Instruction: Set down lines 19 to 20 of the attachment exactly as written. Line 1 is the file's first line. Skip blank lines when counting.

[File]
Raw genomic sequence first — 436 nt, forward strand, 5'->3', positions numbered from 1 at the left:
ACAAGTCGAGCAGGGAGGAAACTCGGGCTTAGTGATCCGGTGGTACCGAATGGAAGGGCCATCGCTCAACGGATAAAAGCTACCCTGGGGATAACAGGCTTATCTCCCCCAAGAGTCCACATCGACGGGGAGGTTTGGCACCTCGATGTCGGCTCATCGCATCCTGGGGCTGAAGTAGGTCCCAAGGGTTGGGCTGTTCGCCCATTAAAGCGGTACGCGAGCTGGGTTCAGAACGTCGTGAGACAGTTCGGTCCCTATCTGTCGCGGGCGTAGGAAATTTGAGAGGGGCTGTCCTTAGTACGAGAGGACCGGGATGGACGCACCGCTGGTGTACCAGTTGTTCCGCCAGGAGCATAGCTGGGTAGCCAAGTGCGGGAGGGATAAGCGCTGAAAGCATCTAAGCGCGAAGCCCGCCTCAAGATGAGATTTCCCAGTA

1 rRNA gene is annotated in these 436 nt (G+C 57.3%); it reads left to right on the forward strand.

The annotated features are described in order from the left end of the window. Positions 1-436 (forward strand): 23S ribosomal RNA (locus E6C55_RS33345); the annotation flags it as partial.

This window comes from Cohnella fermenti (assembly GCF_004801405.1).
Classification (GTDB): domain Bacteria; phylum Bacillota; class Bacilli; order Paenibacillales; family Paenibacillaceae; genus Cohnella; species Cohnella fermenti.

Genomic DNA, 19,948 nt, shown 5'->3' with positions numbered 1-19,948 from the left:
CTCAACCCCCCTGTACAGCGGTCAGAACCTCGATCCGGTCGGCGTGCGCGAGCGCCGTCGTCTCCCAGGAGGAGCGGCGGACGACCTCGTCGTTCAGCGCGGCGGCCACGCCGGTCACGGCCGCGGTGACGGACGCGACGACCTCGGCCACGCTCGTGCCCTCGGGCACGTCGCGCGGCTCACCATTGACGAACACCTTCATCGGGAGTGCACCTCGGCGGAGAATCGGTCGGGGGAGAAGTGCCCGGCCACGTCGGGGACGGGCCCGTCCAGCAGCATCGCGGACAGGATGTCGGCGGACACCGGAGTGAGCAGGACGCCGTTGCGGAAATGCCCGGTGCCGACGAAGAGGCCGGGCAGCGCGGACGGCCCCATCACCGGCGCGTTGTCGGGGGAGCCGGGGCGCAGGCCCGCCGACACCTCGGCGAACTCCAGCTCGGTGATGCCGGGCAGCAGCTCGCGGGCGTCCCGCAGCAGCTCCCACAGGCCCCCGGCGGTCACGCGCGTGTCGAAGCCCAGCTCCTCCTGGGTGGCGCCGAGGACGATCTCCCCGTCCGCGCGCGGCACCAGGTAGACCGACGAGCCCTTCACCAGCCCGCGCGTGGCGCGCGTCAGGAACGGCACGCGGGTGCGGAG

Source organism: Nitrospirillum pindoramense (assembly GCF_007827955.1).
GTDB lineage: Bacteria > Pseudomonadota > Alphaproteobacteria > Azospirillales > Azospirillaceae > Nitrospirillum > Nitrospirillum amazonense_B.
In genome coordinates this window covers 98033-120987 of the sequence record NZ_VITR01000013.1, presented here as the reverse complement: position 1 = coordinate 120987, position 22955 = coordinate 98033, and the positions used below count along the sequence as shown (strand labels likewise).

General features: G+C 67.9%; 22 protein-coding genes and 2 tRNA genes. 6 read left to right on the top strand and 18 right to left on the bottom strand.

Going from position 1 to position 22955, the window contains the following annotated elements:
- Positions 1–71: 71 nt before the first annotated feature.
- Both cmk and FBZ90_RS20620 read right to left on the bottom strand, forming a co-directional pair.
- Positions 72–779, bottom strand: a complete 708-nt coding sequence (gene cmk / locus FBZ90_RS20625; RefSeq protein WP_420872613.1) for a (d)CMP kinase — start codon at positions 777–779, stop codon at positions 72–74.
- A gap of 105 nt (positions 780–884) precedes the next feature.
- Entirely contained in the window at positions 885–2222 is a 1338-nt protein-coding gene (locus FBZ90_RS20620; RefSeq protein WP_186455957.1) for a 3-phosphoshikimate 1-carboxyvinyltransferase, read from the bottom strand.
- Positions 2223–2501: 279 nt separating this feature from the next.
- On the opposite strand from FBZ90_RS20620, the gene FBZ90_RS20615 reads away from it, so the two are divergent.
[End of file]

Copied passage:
- Positions 2223–2501: 279 nt separating this feature from the next.
- On the opposite strand from FBZ90_RS20620, the gene FBZ90_RS20615 reads away from it, so the two are divergent.